In some cases, shiny and smooth hair can be achieved through less-than-ideal processes. Products incorporating silicones can create shine but leave hair coated in the problematic ingredient, ultimately locking out essential moisture. Various dyes and chemical treatments can also create the illusion of healthy strands – appearances can be deceiving.

The frizz myth.

While it’s often associated with damage, frizz isn’t always a negative hair characteristic to avoid. Healthy hair can have some frizz, which is often exacerbated by humidity. Hot styling tools can smooth frizz, but excessive use (and not using heat protectant) can cause damage to your strands. Hair that’s miniaturising often becomes frizzier over time as it lacks hydration.

Seven tips for healthier hair:

We always take a scalp-first approach for stronger new hair and simultaneously caring for existing strands. The goal is to create and maintain a balanced, healthy scalp microbiome for optimal hair growth while hydrating and protecting the lengths.

1. Cleanse frequently, properly and with the right products.

Washing your hair seems like an extraordinarily simple ritual, but there are so many myths and theories out there that it can become complicated. With more than 30 years of experience, we know that frequent, thorough cleansing with the right type of shampoo is crucial for a healthy, balanced scalp microbiome. You can read our guide to shampooing here.

2. Maintain a balanced diet.

Just like the rest of your body, your scalp needs proper nutrition to function at its best. That means drinking plenty of water (your hair needs hydration from the inside, not just the outside) and eating unprocessed, nutrient-dense foods that provide a full spectrum of vitamins, minerals, antioxidants, and healthy fats.

3. Reduce stress

Perhaps easier said than done, but reducing stress does wonders for your overall health and wellbeing – and that includes your scalp and hair health. Whether your version of self-care is to read, paint, cook, meditate, stretch, walk, swim, practice yoga, soak in the tub, or do breathing exercises, it’s crucial to take time for yourself.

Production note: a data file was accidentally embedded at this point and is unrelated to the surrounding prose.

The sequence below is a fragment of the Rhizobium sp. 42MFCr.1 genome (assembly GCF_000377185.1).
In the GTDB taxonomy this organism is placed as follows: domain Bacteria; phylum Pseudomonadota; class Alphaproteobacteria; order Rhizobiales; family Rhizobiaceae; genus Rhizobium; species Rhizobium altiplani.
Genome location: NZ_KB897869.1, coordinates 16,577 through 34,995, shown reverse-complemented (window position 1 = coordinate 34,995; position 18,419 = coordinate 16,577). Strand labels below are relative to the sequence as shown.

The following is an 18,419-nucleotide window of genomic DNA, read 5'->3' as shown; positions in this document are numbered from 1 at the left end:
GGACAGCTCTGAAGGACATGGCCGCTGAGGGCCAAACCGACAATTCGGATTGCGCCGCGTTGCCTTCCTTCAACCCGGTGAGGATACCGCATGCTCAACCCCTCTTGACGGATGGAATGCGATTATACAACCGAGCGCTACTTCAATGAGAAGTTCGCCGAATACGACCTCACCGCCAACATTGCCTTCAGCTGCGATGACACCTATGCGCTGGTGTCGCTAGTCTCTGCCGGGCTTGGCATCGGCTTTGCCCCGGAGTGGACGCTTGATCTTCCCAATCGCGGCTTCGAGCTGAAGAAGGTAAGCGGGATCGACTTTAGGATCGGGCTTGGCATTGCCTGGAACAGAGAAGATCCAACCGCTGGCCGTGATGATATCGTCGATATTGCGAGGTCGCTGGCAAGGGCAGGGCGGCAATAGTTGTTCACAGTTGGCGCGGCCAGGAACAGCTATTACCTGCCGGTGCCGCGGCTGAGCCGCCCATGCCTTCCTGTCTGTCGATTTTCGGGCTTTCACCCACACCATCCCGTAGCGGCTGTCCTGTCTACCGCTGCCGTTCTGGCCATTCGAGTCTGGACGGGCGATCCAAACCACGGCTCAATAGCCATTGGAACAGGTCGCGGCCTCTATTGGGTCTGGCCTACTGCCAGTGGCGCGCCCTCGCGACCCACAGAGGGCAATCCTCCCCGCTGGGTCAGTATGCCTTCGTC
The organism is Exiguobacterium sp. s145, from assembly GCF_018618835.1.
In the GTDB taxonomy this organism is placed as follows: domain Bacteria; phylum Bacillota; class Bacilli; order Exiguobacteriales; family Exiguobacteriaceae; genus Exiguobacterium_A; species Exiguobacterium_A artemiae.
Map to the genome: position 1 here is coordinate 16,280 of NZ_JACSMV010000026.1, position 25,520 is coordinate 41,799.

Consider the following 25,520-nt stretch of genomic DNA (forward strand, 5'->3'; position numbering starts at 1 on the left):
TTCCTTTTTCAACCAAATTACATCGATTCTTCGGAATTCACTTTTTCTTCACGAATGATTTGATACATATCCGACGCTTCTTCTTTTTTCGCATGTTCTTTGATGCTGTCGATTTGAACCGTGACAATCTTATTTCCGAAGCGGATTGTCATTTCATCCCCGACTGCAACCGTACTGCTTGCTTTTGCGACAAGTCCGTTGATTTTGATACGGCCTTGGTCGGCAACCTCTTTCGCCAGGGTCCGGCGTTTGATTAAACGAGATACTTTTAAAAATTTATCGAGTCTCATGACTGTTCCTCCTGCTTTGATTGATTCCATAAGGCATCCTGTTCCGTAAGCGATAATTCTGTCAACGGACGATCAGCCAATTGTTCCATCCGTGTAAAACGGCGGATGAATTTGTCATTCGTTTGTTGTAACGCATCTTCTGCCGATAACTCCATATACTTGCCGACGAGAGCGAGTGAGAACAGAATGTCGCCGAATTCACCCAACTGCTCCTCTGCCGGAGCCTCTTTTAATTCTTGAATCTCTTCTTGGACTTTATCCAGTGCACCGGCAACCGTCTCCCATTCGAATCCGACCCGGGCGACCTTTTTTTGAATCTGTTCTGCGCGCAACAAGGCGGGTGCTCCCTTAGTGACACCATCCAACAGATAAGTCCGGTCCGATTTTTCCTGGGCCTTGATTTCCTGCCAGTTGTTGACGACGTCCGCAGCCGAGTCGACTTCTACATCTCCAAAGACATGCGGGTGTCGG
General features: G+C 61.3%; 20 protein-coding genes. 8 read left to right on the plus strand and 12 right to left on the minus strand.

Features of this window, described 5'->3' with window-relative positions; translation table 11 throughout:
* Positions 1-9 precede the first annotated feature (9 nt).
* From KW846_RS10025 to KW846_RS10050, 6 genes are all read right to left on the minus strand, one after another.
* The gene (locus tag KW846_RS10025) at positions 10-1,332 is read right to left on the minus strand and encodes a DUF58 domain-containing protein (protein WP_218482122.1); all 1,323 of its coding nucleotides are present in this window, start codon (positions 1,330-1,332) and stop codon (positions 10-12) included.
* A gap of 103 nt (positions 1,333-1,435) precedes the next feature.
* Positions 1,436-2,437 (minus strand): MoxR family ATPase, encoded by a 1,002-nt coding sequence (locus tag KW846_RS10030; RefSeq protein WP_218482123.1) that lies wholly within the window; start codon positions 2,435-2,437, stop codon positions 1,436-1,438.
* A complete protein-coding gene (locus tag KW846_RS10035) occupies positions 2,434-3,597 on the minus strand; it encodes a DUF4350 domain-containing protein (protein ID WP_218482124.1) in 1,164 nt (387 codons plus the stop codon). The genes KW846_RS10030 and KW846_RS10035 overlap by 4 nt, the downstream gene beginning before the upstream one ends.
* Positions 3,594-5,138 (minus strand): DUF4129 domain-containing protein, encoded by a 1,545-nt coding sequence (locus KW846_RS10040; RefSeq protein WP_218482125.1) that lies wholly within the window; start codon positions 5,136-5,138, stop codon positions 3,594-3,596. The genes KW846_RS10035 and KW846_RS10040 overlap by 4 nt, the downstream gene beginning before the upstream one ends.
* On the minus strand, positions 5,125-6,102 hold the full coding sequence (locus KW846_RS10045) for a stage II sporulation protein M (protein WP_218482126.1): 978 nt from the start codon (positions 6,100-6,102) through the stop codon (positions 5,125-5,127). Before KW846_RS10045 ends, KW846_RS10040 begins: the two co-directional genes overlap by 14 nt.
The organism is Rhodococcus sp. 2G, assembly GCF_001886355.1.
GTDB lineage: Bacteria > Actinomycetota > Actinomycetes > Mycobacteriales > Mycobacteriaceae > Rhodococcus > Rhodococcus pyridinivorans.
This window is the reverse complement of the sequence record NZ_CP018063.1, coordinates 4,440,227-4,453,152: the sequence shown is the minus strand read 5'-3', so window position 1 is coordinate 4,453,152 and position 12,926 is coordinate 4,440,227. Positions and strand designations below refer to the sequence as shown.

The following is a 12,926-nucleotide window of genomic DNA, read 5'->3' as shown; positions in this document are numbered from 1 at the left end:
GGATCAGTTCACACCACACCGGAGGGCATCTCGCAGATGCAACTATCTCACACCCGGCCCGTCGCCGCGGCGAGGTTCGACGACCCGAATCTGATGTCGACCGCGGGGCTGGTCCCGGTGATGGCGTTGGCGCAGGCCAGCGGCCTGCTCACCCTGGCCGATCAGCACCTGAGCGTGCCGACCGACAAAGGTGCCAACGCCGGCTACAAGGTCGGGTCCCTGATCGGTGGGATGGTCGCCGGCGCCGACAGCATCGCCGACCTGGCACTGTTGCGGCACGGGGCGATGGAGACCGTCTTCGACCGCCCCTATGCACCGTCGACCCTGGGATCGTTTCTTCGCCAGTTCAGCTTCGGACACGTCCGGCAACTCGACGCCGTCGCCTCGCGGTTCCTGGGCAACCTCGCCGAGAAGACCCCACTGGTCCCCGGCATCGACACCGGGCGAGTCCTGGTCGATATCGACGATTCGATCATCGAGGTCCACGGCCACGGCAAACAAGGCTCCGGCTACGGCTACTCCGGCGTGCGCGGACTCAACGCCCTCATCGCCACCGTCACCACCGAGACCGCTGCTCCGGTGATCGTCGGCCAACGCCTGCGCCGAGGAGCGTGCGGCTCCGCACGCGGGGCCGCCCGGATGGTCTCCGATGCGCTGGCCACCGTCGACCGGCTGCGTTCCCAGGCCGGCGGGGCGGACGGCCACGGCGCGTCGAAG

4. Hydrate strands.

All hair types need conditioning, just in varying intensities. People whose hair is curly, coily, kinky or damaged will need more moisture, but people with straight hair should keep in mind that hydrated hair is more fortified and flexible – therefore less prone to breakage and split ends. You can read our guide to conditioning here.

5. Limit heat styling.

We advocate for heat-free styling whenever possible but understand that sometimes blow-dryers and other types of hot tools are hard to resist when going for a specific look. Our tips are to use hot tools as little as possible, but when incorporating them into your routine, be sure to use a heat protectant and lower the heat setting. You can read our guide to hot styling tools here.

6. Get regular cuts and trims

We all know that hair grows from the root, so a cut won’t make it grow faster but it can be a key to having your strands grow longer and healthier. Regular trims make your hair appear healthier and fuller by removing damaged ends and ensuring that splits don’t travel further up the strands.

7. Don’t use masks and conditioners with silicones.

Many hydrating products on the market contain silicones, which make hair look silky and shiny, but they actually coat hair strands which can lock real moisture out. Ultimately your hair might look great in the short-term but will be lacking health and natural lustre.

Concerned about the health of your hair?

Determining the condition of your scalp and hair health is simple with an expert assessment. Book a virtual or in-clinic consultation with a Hårklinikken Hair Specialist and take the first step to getting the hair you want.